“I think the way the characters are projected is a form of nostalgia, or certainly of your own past,” says Therrien to Plante. “The kind of insight you would get from having lived this situation — or perhaps a less romanticized version of this situation — helps us ground our characters. If I were to write a screenplay like this one tomorrow morning, I wouldn’t know where to start. I could write a movie about the way I was when I was 15 since I have a little bit of hindsight, but a movie about myself now? (laughs) I know what I like, but I just live the things I like. I can’t really look at myself objectively.”

Plante casts a rather deglamorized look at his characters’ lives, full of small moments, frank sex scenes and an eye for everyday poetry. Though these characters seem rough from the outside, they’re fundamentally sweet.

“Starting their relationship with a sex scene was interesting to me, because it’s really not the kind of thing you’ll see in an American Rom-Com 101 movie,” says Plante. “There’s a lot of idealized puritanism in romantic movies, for one, but the sex scene also has this kind of finality. I wanted to make a movie where the kiss they share in the morning is worth more to both of them than the night they spend together. I like the paradox that the small, awkward stuff resonates more.”

“It’s a lot more accurate to the kind of situation we live in,” says Perreault. “There’s a lot more weight placed on texting and receiving texts and so on than this idea of waiting to make loooove! (laughs)”

The scene where the characters meet, early on in the film, is likely to be the most talked-about scene in the film: it unfolds in one eight-and-a-half minute take. The scene (which was the one read in audition by both actors) captures the awkwardness of a first meeting with its natural beats, stilted small talk and trail-offs.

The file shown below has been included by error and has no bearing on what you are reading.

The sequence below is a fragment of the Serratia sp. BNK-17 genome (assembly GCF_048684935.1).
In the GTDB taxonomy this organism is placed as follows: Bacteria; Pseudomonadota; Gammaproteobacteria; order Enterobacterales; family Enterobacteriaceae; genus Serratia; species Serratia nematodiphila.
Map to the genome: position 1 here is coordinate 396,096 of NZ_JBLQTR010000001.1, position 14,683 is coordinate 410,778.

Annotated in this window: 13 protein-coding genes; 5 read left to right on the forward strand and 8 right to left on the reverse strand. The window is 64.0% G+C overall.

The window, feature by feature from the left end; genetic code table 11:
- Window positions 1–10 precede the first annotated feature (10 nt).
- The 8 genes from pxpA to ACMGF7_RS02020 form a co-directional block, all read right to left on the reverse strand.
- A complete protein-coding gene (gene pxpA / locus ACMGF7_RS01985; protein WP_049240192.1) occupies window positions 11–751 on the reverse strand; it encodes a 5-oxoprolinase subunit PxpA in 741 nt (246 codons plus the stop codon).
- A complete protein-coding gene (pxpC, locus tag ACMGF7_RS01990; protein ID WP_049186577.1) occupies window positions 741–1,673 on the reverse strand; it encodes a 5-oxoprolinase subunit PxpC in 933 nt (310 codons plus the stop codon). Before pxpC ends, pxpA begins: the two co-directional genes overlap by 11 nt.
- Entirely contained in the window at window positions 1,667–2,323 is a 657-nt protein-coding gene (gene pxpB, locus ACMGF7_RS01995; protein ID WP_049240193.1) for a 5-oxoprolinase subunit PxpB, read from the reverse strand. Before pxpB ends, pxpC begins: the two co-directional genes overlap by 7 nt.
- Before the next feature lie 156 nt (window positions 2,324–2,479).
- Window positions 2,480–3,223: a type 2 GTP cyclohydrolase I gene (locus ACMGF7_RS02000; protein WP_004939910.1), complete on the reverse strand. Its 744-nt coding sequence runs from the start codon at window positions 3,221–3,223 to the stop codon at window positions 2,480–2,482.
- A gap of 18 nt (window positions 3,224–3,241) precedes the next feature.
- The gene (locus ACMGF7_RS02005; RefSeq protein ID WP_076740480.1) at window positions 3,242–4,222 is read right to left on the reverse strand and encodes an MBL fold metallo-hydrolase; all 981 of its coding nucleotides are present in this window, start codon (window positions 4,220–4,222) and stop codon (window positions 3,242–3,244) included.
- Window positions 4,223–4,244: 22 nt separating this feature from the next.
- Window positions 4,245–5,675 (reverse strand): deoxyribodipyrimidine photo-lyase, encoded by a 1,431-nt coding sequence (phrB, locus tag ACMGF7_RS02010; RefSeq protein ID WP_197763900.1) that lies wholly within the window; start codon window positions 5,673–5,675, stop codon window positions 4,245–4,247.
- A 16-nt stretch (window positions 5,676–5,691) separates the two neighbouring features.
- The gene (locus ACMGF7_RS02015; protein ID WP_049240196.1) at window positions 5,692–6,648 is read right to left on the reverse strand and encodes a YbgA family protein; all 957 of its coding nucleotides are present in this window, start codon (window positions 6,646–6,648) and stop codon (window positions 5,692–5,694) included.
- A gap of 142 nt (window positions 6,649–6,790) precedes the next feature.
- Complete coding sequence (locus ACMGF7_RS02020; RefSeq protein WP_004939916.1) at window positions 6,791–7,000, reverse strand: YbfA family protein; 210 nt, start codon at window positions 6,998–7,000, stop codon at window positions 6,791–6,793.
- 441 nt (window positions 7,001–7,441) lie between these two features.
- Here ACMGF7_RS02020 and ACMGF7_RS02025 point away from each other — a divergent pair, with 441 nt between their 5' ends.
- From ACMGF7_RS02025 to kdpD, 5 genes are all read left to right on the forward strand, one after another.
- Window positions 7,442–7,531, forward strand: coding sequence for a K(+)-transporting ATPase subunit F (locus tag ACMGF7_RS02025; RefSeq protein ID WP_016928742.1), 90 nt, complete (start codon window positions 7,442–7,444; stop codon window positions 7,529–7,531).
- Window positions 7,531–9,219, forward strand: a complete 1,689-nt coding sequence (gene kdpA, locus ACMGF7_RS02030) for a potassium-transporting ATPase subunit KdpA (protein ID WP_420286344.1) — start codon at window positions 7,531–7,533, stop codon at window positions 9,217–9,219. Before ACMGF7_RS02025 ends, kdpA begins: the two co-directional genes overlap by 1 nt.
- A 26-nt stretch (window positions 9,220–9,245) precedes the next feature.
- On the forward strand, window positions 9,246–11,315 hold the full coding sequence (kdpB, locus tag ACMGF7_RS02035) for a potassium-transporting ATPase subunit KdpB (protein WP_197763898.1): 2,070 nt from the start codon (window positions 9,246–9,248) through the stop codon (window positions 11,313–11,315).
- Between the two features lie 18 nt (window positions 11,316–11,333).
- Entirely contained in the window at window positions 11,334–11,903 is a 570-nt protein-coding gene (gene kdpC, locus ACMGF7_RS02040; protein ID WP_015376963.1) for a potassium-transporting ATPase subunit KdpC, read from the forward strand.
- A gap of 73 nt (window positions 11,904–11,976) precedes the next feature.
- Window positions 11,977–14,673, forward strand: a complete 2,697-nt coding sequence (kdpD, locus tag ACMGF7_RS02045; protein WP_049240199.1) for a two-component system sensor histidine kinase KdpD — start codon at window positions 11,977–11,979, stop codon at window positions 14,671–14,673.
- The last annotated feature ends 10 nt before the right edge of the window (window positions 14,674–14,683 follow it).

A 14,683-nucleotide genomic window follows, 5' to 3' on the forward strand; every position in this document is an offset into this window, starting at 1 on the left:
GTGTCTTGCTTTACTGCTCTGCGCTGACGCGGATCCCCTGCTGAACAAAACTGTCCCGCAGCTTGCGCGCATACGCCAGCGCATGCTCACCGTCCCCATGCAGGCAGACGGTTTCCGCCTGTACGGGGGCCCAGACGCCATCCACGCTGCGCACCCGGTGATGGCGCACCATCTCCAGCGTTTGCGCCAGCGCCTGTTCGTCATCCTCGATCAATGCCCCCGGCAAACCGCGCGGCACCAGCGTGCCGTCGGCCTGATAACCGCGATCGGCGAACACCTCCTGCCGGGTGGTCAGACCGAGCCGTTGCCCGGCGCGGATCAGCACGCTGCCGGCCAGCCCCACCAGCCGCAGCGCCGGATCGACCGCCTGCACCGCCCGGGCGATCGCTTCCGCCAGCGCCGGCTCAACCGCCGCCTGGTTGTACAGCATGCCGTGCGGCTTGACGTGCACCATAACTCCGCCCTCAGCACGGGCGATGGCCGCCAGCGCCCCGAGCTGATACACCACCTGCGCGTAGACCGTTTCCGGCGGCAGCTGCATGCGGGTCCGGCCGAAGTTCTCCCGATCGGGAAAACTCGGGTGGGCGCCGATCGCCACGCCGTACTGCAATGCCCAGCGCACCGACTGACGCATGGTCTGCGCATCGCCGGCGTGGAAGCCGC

“My favourite part of any shoot is the moment when we shoot the scene we auditioned with,” says Perreault. “There’s something really fun about that energy, of knowing you’re about to bring that energy that got you the role.”

“I just like the idea of shooting a scene from the vantage point of where we’d be sitting if we were also there, having a beer with them,” says Plante. “If we’re sitting and chilling with them, spending time… the expression ‘spending time’ is crucial. I wanted to make a movie where we spend time with the characters and that’s why we grow to love them.”

“I think a mosh pit is a pretty good metaphor for what I wanted to do with the film,” he continues. “It looks pretty intense from the outside, but when someone falls down, they get picked up immediately. Everyone’s there for the music, and it’s pretty rare that someone jumps into a mosh pit just to fuck things up or to be violent. The film introduces Théo as a kind of rough character, but it doesn’t take long before Mag sort of breaks through and finds the real guy. I like that in movies: people that give themselves this facade but actually prove themselves to be different underneath.”

“The two of them might go to all these intense metal shows, but they also fall down laughing looking at llamas,” says Perreault. ■

Les faux tatouages opens in theatres on Friday, Feb. 16. Watch the trailer here: